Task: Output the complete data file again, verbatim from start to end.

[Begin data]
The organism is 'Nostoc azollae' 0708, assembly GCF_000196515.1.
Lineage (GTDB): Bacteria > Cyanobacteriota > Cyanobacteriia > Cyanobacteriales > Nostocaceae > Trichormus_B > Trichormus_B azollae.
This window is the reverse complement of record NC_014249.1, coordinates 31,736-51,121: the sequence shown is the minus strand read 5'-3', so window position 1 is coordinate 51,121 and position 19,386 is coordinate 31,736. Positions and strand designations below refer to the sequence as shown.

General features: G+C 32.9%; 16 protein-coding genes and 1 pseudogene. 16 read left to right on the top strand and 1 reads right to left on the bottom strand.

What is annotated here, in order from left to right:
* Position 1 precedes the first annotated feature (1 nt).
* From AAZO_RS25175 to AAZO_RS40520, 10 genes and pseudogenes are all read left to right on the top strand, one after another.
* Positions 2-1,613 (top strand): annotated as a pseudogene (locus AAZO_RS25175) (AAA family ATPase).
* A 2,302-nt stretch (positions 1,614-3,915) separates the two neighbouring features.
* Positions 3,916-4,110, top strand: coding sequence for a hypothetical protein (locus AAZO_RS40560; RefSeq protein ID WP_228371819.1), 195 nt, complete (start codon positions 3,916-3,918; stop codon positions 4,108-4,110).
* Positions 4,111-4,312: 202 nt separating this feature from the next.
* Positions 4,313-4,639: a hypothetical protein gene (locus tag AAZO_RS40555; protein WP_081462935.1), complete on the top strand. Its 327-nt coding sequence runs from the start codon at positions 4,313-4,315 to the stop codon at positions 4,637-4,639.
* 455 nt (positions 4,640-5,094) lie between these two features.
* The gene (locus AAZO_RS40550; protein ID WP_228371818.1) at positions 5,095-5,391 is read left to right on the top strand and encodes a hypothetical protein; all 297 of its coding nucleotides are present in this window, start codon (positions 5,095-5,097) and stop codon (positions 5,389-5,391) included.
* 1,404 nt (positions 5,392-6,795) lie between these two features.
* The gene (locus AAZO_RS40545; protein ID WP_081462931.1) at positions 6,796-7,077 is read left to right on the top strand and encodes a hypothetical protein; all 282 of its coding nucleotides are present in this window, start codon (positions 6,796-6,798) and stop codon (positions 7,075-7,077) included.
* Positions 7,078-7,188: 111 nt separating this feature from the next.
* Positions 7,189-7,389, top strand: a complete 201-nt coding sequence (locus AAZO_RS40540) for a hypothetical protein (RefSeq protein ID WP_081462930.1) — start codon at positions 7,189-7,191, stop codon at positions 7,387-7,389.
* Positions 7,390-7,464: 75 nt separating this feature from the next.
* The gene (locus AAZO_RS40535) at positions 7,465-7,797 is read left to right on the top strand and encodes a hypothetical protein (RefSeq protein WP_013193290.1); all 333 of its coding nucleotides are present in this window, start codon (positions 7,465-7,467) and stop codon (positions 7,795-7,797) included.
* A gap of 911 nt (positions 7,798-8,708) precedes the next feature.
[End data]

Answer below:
The organism is 'Nostoc azollae' 0708, assembly GCF_000196515.1.
Lineage (GTDB): Bacteria > Cyanobacteriota > Cyanobacteriia > Cyanobacteriales > Nostocaceae > Trichormus_B > Trichormus_B azollae.
This window is the reverse complement of record NC_014249.1, coordinates 31,736-51,121: the sequence shown is the minus strand read 5'-3', so window position 1 is coordinate 51,121 and position 19,386 is coordinate 31,736. Positions and strand designations below refer to the sequence as shown.

General features: G+C 32.9%; 16 protein-coding genes and 1 pseudogene. 16 read left to right on the top strand and 1 reads right to left on the bottom strand.

What is annotated here, in order from left to right:
* Position 1 precedes the first annotated feature (1 nt).
* From AAZO_RS25175 to AAZO_RS40520, 10 genes and pseudogenes are all read left to right on the top strand, one after another.
* Positions 2-1,613 (top strand): annotated as a pseudogene (locus AAZO_RS25175) (AAA family ATPase).
* A 2,302-nt stretch (positions 1,614-3,915) separates the two neighbouring features.
* Positions 3,916-4,110, top strand: coding sequence for a hypothetical protein (locus AAZO_RS40560; RefSeq protein ID WP_228371819.1), 195 nt, complete (start codon positions 3,916-3,918; stop codon positions 4,108-4,110).
* Positions 4,111-4,312: 202 nt separating this feature from the next.
* Positions 4,313-4,639: a hypothetical protein gene (locus tag AAZO_RS40555; protein WP_081462935.1), complete on the top strand. Its 327-nt coding sequence runs from the start codon at positions 4,313-4,315 to the stop codon at positions 4,637-4,639.
* 455 nt (positions 4,640-5,094) lie between these two features.
* The gene (locus AAZO_RS40550; protein ID WP_228371818.1) at positions 5,095-5,391 is read left to right on the top strand and encodes a hypothetical protein; all 297 of its coding nucleotides are present in this window, start codon (positions 5,095-5,097) and stop codon (positions 5,389-5,391) included.
* 1,404 nt (positions 5,392-6,795) lie between these two features.
* The gene (locus AAZO_RS40545; protein ID WP_081462931.1) at positions 6,796-7,077 is read left to right on the top strand and encodes a hypothetical protein; all 282 of its coding nucleotides are present in this window, start codon (positions 6,796-6,798) and stop codon (positions 7,075-7,077) included.
* Positions 7,078-7,188: 111 nt separating this feature from the next.
* Positions 7,189-7,389, top strand: a complete 201-nt coding sequence (locus AAZO_RS40540) for a hypothetical protein (RefSeq protein ID WP_081462930.1) — start codon at positions 7,189-7,191, stop codon at positions 7,387-7,389.
* Positions 7,390-7,464: 75 nt separating this feature from the next.
* The gene (locus AAZO_RS40535) at positions 7,465-7,797 is read left to right on the top strand and encodes a hypothetical protein (RefSeq protein WP_013193290.1); all 333 of its coding nucleotides are present in this window, start codon (positions 7,465-7,467) and stop codon (positions 7,795-7,797) included.
* A gap of 911 nt (positions 7,798-8,708) precedes the next feature.